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Trip Reports 2015-02-06-Kime Hut

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This article was first published in the Tararua Tramper Volume 87, no 3, April 2015

Kime in Fantastic Weather

February 6-8, 2015

The trip to Kime Hut on Waitangi weekend was led by Liz Martin, and involved a group of seven who climbed up to Kime, as well as two others who could only join us for the night in Field Hut.

It was a hot climb up to Field on Saturday afternoon, and those who were in the lead were requested to save mattresses for the rest of the party, preferably on the ground floor of the small building. As they got closer to the hut and talked with people coming down the track, they realised that our group would not be the only one there. There is no good outdoor space around the hut to erect a tent because the hut hangs on the edge of a precipice on one side and is surrounded by dense bush on the other steep sides. The hut was already pretty full, since approximately 10 mattresses had already been claimed. The remaining ones were claimed for our group, even though they were all up the rickety wooden stairs which no one really enjoys descending in the night. Just when we all thought that the building could hold no more, another party would arrive. In the end, there were 40 people in a hut designed possibly for 20. There were people sleeping (or trying to sleep) everywhere, including under the table on the floor or under the bench normally used for food preparation. It was amazing, though, how everyone managed to get along: no one lost gear or emerged hungry. If you were unlucky to arrive after all the mattresses were taken, you were offered a thermarest by those who had a real mattress and were carrying a thermarest just in case. Earplugs were an essential part of the equipment for a more or less uninterrupted night. Others used sleeping pills. The hardcore trampers in our group said that they had never seen such a full hut. Amongst the late arrivals were a father with a boy of 3 years old and a girl of 5. He said that as a kid his parents had brought him there, and he wanted his own kids to have the same experience. The five-year-old walked the whole way! The two kids shared a mattress, and despite the activity immediately around them, slept from 7:30 p.m. till 7:30 the following morning, when they emerged giggling from their sleeping bags. How lucky can you be!

Liz and Alan served up a great tramping dinner of Courgette Pesto Fusilli for our group which was sensational, and Dianne contributed her own creation of biscuits soaked in Amaretto liqueur, topped with instant chocolate pudding. We did not starve. After breakfast at Field Hut, we set off up the ridge to the new, modern hut, Kime Hut. The ridge and the area just before Kime are notorious for their exposure to the elements, and it was clear that the signage and the track have recently been much improved. Kime Hut is bright, clean and airy, and it was a relief to see that there was no shortage of suitable bunks and mattresses. From Kime most of us climbed another hour to the top of Mount Hector for a simply magnificent view of the mountain range, glimpses of the sea, Wellington far in the distance, and Kapiti Island. Well worth the extra effort! Back in the hut, Dianne brought out her seemingly endless supply of cryptic and other crossword puzzles. She and David enjoyed doing these crosswords together, sometimes with help from the rest of us. Others played cards, read old magazines left behind by other trampers, or took the nap needed to catch up the previous night’s lack of shut-eye.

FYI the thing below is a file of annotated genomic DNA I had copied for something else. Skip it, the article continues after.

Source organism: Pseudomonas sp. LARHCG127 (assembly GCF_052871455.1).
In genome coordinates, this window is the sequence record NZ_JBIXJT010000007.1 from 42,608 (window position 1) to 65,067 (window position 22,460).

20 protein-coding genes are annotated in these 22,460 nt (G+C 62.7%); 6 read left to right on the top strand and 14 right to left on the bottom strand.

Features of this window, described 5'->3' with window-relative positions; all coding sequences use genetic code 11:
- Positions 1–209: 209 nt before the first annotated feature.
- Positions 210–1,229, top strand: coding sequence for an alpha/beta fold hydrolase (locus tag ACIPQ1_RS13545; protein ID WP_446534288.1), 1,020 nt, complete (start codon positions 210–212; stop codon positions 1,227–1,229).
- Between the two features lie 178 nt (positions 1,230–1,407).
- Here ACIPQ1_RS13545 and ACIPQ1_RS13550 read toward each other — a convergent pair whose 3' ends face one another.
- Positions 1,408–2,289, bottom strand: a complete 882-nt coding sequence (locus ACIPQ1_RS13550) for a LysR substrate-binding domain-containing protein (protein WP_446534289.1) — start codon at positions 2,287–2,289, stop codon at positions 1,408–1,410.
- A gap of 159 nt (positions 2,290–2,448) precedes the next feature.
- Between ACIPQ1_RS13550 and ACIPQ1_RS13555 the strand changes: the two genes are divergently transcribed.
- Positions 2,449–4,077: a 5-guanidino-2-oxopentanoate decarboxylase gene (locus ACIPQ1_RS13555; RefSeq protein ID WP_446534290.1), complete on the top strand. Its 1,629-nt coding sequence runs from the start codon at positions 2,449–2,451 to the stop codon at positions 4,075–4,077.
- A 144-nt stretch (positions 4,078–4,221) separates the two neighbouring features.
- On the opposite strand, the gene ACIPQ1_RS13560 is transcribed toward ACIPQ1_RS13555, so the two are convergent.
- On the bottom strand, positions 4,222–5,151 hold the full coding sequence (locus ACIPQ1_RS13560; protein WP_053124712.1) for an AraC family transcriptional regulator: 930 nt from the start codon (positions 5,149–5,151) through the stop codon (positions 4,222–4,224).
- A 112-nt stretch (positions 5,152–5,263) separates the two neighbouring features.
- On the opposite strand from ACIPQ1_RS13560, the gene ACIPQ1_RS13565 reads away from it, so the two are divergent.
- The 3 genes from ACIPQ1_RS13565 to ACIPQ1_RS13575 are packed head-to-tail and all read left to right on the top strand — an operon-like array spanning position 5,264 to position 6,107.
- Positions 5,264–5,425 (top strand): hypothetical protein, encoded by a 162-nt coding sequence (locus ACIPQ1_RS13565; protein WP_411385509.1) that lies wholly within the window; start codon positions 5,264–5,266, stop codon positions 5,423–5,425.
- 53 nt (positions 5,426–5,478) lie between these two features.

The following morning was simply extraordinary because we were in brilliant sunshine while all around us the valleys were filled with cloud and whirling mist. The descent along the ridge was made more challenging by strong wind and mist. However, we all made it back to Field Hut for morning tea (yes, a primus stove was fired up and tea was brewed). While we sipped our tea, two long distance runners came flying by, wearing very little, and carrying less. The circuit - which we found hard enough - is a favourite of the truly tough. Down, down we marched right to the valley floor for a quick wash or dip in the cold waters of the Otaki River before returning to Wellington.

Party members
Paul Bruce, Barbara Camfield (scribe)), Muriel Christenson, Alan Graham, Dianne Hill, David Holland, Liz Martin (leader), Catalina Opazo, Adrienne Vermeulen

Page last modified on 2015 Apr 07 02:10

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